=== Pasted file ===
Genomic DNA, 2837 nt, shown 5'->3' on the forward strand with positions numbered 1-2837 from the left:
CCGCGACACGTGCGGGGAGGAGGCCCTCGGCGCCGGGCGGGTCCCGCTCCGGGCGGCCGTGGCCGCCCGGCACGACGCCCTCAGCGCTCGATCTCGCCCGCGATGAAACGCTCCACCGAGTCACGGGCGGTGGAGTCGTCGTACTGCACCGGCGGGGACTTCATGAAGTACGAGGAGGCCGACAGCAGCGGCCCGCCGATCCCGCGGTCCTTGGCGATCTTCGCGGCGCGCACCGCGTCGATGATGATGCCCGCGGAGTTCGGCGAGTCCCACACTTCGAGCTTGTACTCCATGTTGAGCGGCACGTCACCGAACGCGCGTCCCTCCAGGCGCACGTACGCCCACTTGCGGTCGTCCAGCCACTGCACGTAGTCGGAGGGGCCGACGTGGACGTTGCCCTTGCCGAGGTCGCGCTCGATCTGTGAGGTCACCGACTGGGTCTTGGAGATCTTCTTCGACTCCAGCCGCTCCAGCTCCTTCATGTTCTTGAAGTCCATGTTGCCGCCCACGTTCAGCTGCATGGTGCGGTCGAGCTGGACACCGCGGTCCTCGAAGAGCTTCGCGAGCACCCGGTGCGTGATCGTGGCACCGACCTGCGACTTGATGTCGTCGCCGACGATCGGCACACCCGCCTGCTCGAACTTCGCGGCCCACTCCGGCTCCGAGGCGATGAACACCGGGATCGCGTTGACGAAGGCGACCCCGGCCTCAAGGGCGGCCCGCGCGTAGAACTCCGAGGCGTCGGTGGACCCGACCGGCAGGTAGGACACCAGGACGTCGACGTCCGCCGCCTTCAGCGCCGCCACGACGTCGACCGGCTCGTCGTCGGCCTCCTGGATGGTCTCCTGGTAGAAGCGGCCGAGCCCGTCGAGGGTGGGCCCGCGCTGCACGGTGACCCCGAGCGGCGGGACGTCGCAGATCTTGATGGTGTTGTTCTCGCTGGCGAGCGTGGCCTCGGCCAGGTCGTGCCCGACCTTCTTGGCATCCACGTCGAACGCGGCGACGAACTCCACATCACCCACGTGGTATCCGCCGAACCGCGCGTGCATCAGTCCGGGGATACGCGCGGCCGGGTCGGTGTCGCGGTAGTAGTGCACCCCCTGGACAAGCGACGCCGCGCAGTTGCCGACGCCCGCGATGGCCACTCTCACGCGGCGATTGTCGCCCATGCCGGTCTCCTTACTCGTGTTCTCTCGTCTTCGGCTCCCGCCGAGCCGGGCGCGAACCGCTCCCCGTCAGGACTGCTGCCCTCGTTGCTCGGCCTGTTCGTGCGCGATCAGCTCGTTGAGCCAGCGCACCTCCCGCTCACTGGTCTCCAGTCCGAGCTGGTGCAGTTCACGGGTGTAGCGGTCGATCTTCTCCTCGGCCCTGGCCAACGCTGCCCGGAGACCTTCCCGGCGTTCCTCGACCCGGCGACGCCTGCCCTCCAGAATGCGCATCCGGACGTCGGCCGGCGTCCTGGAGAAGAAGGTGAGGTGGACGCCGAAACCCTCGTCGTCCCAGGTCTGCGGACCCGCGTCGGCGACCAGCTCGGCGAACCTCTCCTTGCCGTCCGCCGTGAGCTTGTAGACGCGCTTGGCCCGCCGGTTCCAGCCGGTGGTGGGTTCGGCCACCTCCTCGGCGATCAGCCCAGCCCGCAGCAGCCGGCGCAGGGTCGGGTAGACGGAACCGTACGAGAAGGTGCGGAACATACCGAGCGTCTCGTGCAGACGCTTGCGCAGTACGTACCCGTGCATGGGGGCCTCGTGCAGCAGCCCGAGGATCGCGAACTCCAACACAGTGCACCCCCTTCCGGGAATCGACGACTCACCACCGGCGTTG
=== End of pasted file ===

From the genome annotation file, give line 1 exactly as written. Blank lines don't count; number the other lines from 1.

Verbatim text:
Genomic DNA, 2837 nt, shown 5'->3' on the forward strand with positions numbered 1-2837 from the left: